HIIT training has been in the mainstream for years now, and its benefits—fat burning, conditioning, reduced time demands—are even more pronounced for the dancer solely because of the efficiency of the conditioning technique. Dancers are still running on treadmills and grinding through long, slow elliptical workouts despite the evidence in favor of HIIT-style training.

From a conditioning point of view, HIIT training is critical for dancers because their long, slow bucket already is full from classes and rehearsals. The bucket dancers typically need to fill is that near maximal range of heart rate such that when they get on stage in front of a crowd, adrenaline and nerves and excitement palpable, they’ve trained their bodies to go where they need to go. They’ll be able to jump higher and land more safely, to execute difficult choreography with the appearance of ease, and bound across the stage late in the show with the same grace and explosive power as in the beginning. An hour on the elliptical doesn’t get you there—but 45-minutes of strength training followed by 20 second sprints on a ski ergometer can.

…and don't skip sleep to do fasted cardio

Bodybuilders have been using long, slow cardio for years to burn extra calories, so the instinct to use this technique is not unfounded. But remember, dancers face competing demands on their time, so what they need is efficiency. Because they already do so much medium to low intensity work in their dance settings, that bucket already is full. So the last thing they ought to be doing is sacrificing sleep to get even more of that same work in. They’d be better off working the more intense end of the conditioning spectrum in a shorter time period and getting more sleep to aid recovery. Especially during the performance season, every single hour of a dancer’s day needs to be accounted for in some way, but the number one priority ought to be getting seven to eight hours of quality sleep. Ultimately that will be more beneficial for injury prevention and fat burning than rising at 6 AM to grind away sixty minutes on an elliptical while watching Netflix.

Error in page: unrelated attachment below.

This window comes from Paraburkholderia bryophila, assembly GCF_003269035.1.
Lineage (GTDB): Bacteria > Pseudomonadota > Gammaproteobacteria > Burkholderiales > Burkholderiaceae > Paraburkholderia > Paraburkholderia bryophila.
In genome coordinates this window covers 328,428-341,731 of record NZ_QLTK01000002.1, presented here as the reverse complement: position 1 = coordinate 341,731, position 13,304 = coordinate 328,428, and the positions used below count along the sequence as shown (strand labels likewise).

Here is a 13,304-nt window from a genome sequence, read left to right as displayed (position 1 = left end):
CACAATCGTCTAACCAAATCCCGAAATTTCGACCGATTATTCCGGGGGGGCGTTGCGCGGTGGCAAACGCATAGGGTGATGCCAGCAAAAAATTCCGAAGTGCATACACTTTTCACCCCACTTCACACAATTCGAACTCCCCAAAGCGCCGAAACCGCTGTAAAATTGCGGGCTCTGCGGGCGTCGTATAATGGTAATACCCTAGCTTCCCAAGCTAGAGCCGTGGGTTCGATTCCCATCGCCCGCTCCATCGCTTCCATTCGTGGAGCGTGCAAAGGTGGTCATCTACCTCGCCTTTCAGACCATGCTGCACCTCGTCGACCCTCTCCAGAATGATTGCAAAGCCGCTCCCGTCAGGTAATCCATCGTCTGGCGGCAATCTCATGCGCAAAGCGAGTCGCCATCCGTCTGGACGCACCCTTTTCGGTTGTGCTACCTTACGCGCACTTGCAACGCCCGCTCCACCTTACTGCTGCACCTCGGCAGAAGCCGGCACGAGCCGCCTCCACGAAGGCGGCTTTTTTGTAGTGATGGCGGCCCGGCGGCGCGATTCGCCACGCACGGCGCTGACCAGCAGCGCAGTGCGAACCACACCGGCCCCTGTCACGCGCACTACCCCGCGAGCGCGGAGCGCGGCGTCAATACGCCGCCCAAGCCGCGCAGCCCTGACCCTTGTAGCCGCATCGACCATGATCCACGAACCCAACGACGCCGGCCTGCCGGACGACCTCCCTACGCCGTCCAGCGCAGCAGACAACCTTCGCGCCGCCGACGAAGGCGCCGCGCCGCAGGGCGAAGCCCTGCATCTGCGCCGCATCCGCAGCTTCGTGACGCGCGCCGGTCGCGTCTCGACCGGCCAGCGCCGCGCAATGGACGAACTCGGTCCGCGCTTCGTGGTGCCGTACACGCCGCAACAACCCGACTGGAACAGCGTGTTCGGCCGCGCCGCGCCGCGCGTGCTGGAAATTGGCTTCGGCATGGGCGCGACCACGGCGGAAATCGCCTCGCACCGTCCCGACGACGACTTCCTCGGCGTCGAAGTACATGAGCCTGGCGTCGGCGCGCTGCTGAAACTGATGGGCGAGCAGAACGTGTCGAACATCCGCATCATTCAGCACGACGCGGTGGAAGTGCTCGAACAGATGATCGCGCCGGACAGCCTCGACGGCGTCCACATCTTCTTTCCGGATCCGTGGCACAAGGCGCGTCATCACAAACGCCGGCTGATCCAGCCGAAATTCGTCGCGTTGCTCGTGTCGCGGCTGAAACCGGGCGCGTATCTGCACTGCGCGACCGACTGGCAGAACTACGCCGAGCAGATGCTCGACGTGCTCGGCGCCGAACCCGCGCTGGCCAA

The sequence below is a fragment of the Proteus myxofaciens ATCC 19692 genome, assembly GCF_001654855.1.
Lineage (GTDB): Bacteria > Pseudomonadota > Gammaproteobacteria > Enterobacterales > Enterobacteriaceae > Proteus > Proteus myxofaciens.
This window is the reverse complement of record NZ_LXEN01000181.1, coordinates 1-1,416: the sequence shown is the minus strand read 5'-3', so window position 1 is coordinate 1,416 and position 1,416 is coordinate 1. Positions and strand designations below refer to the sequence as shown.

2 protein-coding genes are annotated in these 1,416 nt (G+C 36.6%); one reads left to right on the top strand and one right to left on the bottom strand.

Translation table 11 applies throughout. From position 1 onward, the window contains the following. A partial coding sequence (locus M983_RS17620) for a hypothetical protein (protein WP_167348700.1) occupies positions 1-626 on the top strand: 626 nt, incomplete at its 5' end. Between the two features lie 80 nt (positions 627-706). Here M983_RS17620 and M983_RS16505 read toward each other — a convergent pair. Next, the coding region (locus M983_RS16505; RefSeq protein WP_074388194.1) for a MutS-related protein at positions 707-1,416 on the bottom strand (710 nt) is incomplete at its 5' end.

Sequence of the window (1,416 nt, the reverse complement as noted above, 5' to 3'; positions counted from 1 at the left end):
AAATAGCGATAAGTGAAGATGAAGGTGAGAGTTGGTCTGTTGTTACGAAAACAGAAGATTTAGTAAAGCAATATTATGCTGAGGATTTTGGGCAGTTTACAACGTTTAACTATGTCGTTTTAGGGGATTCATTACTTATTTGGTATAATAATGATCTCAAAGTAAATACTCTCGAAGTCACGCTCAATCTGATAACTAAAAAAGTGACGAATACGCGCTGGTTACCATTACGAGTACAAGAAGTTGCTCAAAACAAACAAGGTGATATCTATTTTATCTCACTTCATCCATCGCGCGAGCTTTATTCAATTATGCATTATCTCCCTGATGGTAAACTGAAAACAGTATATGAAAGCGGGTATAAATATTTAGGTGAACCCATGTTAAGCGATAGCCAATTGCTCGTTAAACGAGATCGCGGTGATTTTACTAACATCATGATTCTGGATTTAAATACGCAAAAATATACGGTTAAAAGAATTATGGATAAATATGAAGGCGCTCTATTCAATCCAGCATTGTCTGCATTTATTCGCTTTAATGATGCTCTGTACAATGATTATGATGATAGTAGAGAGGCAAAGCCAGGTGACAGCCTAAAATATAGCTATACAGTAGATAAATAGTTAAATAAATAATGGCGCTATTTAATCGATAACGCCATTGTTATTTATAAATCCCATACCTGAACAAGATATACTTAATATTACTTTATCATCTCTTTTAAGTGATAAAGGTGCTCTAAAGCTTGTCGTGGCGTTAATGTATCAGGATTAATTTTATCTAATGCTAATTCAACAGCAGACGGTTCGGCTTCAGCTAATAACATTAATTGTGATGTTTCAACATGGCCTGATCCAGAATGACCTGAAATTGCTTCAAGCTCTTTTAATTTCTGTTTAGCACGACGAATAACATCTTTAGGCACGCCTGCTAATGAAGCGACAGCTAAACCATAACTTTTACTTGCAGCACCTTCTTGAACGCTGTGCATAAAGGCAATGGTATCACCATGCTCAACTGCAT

Number Four: Prioritize multijoint exercises…

Multijoint exercises involve multiple muscle groups simultaneously. For the time-strapped dancer, these exercises must make up the bulk of their programming, both because they are more likely to translate to the stage and because they don’t have the time to focus on such a tiny muscle group as the biceps.

Remember, you’re training because you’re trying to enhance your performance and mitigate injury risk. Bicep curls won’t do that, but pull-ups and rows can. And the best part about rowing movements is if you want great arms, you’re more likely to get them by prioritizing big muscle groups over small ones. The latissimus dorsi are your biggest upper body muscles, so by working them you’ll be burning more fat, getting stronger, and protecting your spine and shoulders. And when you work them as in a lat pulldown or pull-up, you’ll also be working your biceps. That means less time in the gym and more time for sleep, relationships, and cooking.

…and save the bicep curls and tricep extensions for when you have time

I’m not against bicep curls or direct tricep work. You just have to know when and how to incorporate these movements into your training program. Think of your major pulling movements as the vegetables and direct arm work as dessert. You have to eat your meal before moving onto dessert, and if time is short then the direct arm work should be the first to go as you prioritize big muscle groups, conditioning, and mobility work. There’s no sense in having great looking arms if your hips feel tight because your posterior chain is weak.


Like what you’re reading? Be the first to find out about our Dancer’s Guide to Strength & Conditioning, coming this Fall 2019. Go here for more information.